God Inspires

Children playing with clay make snakes, horses, fish, and other creatures – it’s fun and easy. In Genesis, God does the same thing when creating humanity from the dust of the earth. But there comes a point when God does what we can’t: “God formed man of dust from the ground, and breathed into his nostrils the breath of life; and man became a living being” Genesis 2.7).

Some etymology: inspire is Latin from “in” (meaning, into) and spirare (meaning, breathe) which combines to be: to breathe into. God breathed into – God took something that was inside God and put that into people. Wow!

Some call that the soul – that part of our human nature that yearns and turns to God. This innate desire for a supernatural being is one thing which separates humans from the rest of the animal kingdom. To my knowledge, we have not discovered any animals who built shrines dedicated to a higher being. Only people do this because, in my opinion, we have been “breathed into” by God with a soul, a part of God which longs to rejoin God but is separated for the length of our humanity.

Golgotha is a hill just outside Jerusalem’s walls where criminals were executed. Jesus Christ was crucified on a cross on that place. By the way, the word excruciating has the etymology “ex” (meaning, out of) and “crux” (meaning, cross) – the Romans devised crucifixion as the most painful way of death because it keeps the person alive, and experiencing pain, as long as possible.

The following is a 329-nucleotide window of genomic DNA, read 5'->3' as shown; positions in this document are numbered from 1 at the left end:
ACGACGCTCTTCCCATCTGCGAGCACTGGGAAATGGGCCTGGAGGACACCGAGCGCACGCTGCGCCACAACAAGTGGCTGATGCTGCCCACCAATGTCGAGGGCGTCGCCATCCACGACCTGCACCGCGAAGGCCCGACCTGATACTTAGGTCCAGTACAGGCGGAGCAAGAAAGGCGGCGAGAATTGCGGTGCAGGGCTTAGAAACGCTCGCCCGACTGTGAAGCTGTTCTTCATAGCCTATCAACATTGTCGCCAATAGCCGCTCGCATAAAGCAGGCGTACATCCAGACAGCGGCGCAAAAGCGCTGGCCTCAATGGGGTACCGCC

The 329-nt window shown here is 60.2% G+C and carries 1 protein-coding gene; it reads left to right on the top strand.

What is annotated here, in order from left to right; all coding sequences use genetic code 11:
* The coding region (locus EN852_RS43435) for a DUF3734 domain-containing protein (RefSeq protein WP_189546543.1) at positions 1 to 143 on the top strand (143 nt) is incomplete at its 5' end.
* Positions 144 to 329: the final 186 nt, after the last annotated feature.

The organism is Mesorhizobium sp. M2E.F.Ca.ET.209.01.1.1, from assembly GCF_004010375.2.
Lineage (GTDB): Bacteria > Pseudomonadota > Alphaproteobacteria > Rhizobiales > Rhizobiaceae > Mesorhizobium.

While on that cross, “Jesus cried out in a loud voice saying, ‘Father, into your hands I commit my spirit.’ With these words he breathed his last.” (Luke 23.46). Jesus’ spirit left him and he died – Jesus expired. The origins of “expire” are of “out of + spirit.” When that part of God which resides in our human frame leaves, we die. We do not know where the spirit goes but we presume it returns to its owner, to God – where else would it go?

God took part of God’s self and placed it into humanity. God is inspired into each one of us; while we live we have part of God in us (that does not make us gods, though). When we expire, our soul returns to its creator; when we die, our eternal spirit goes back to God (that doesn’t make us gods, either). It is comforting to me to know that a “Steve-tinged” part of God will live for eternity just as right now a God-soaked soul lives temporarily in Steve.

Lead On!